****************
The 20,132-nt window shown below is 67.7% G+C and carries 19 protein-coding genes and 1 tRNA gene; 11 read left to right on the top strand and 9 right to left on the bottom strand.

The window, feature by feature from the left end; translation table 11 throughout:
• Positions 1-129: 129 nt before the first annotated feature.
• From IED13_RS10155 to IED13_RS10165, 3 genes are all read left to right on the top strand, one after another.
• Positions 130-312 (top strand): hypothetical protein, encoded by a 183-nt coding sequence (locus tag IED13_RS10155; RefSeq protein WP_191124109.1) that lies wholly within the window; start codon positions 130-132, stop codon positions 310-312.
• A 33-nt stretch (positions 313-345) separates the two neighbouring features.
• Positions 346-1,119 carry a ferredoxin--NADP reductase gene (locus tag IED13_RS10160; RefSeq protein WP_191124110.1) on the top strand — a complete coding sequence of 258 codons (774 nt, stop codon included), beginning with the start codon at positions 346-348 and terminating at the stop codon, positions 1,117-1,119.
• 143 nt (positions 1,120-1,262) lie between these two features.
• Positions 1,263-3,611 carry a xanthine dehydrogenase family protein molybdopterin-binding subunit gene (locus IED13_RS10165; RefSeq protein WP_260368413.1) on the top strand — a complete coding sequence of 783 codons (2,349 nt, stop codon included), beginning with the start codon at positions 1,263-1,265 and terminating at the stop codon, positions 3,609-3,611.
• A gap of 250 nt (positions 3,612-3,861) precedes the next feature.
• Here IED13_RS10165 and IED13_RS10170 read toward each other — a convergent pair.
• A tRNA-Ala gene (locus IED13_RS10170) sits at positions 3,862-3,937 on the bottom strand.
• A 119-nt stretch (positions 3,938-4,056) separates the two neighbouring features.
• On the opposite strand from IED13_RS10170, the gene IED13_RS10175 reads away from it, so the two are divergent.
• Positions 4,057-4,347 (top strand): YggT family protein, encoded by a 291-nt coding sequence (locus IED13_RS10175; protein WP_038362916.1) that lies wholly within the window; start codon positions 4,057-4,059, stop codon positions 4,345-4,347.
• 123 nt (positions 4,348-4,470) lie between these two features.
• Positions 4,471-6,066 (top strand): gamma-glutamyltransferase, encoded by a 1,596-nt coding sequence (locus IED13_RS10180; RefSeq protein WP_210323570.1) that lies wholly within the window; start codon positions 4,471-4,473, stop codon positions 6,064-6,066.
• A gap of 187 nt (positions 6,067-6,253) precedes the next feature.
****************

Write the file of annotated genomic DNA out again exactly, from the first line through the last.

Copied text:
The 20,132-nt window shown below is 67.7% G+C and carries 19 protein-coding genes and 1 tRNA gene; 11 read left to right on the top strand and 9 right to left on the bottom strand.

The window, feature by feature from the left end; translation table 11 throughout:
• Positions 1-129: 129 nt before the first annotated feature.
• From IED13_RS10155 to IED13_RS10165, 3 genes are all read left to right on the top strand, one after another.
• Positions 130-312 (top strand): hypothetical protein, encoded by a 183-nt coding sequence (locus tag IED13_RS10155; RefSeq protein WP_191124109.1) that lies wholly within the window; start codon positions 130-132, stop codon positions 310-312.
• A 33-nt stretch (positions 313-345) separates the two neighbouring features.
• Positions 346-1,119 carry a ferredoxin--NADP reductase gene (locus tag IED13_RS10160; RefSeq protein WP_191124110.1) on the top strand — a complete coding sequence of 258 codons (774 nt, stop codon included), beginning with the start codon at positions 346-348 and terminating at the stop codon, positions 1,117-1,119.
• 143 nt (positions 1,120-1,262) lie between these two features.
• Positions 1,263-3,611 carry a xanthine dehydrogenase family protein molybdopterin-binding subunit gene (locus IED13_RS10165; RefSeq protein WP_260368413.1) on the top strand — a complete coding sequence of 783 codons (2,349 nt, stop codon included), beginning with the start codon at positions 1,263-1,265 and terminating at the stop codon, positions 3,609-3,611.
• A gap of 250 nt (positions 3,612-3,861) precedes the next feature.
• Here IED13_RS10165 and IED13_RS10170 read toward each other — a convergent pair.
• A tRNA-Ala gene (locus IED13_RS10170) sits at positions 3,862-3,937 on the bottom strand.
• A 119-nt stretch (positions 3,938-4,056) separates the two neighbouring features.
• On the opposite strand from IED13_RS10170, the gene IED13_RS10175 reads away from it, so the two are divergent.
• Positions 4,057-4,347 (top strand): YggT family protein, encoded by a 291-nt coding sequence (locus IED13_RS10175; protein WP_038362916.1) that lies wholly within the window; start codon positions 4,057-4,059, stop codon positions 4,345-4,347.
• 123 nt (positions 4,348-4,470) lie between these two features.
• Positions 4,471-6,066 (top strand): gamma-glutamyltransferase, encoded by a 1,596-nt coding sequence (locus IED13_RS10180; RefSeq protein WP_210323570.1) that lies wholly within the window; start codon positions 4,471-4,473, stop codon positions 6,064-6,066.
• A gap of 187 nt (positions 6,067-6,253) precedes the next feature.